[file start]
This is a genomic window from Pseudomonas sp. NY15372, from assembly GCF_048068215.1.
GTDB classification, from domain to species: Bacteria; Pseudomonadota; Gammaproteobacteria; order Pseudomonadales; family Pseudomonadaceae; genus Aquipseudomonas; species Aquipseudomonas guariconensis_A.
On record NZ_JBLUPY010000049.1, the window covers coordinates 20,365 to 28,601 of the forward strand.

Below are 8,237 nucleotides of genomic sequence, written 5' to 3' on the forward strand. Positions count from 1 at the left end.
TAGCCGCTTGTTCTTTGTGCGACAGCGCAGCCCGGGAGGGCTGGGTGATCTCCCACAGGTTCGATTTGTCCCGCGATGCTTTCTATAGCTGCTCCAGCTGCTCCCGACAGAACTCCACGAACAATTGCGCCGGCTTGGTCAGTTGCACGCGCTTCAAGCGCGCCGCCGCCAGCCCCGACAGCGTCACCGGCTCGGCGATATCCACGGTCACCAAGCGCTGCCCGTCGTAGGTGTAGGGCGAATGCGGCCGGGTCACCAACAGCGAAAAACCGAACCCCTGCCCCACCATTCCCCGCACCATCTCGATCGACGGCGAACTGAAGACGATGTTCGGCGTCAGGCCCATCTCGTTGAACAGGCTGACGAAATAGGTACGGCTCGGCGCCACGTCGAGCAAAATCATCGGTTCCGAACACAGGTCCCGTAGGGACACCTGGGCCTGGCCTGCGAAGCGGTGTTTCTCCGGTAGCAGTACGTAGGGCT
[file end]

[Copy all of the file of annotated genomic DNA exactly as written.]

This is a genomic window from Pseudomonas sp. NY15372, from assembly GCF_048068215.1.
GTDB classification, from domain to species: Bacteria; Pseudomonadota; Gammaproteobacteria; order Pseudomonadales; family Pseudomonadaceae; genus Aquipseudomonas; species Aquipseudomonas guariconensis_A.
On record NZ_JBLUPY010000049.1, the window covers coordinates 20,365 to 28,601 of the forward strand.

Below are 8,237 nucleotides of genomic sequence, written 5' to 3' on the forward strand. Positions count from 1 at the left end.
TAGCCGCTTGTTCTTTGTGCGACAGCGCAGCCCGGGAGGGCTGGGTGATCTCCCACAGGTTCGATTTGTCCCGCGATGCTTTCTATAGCTGCTCCAGCTGCTCCCGACAGAACTCCACGAACAATTGCGCCGGCTTGGTCAGTTGCACGCGCTTCAAGCGCGCCGCCGCCAGCCCCGACAGCGTCACCGGCTCGGCGATATCCACGGTCACCAAGCGCTGCCCGTCGTAGGTGTAGGGCGAATGCGGCCGGGTCACCAACAGCGAAAAACCGAACCCCTGCCCCACCATTCCCCGCACCATCTCGATCGACGGCGAACTGAAGACGATGTTCGGCGTCAGGCCCATCTCGTTGAACAGGCTGACGAAATAGGTACGGCTCGGCGCCACGTCGAGCAAAATCATCGGTTCCGAACACAGGTCCCGTAGGGACACCTGGGCCTGGCCTGCGAAGCGGTGTTTCTCCGGTAGCAGTACGTAGGGCT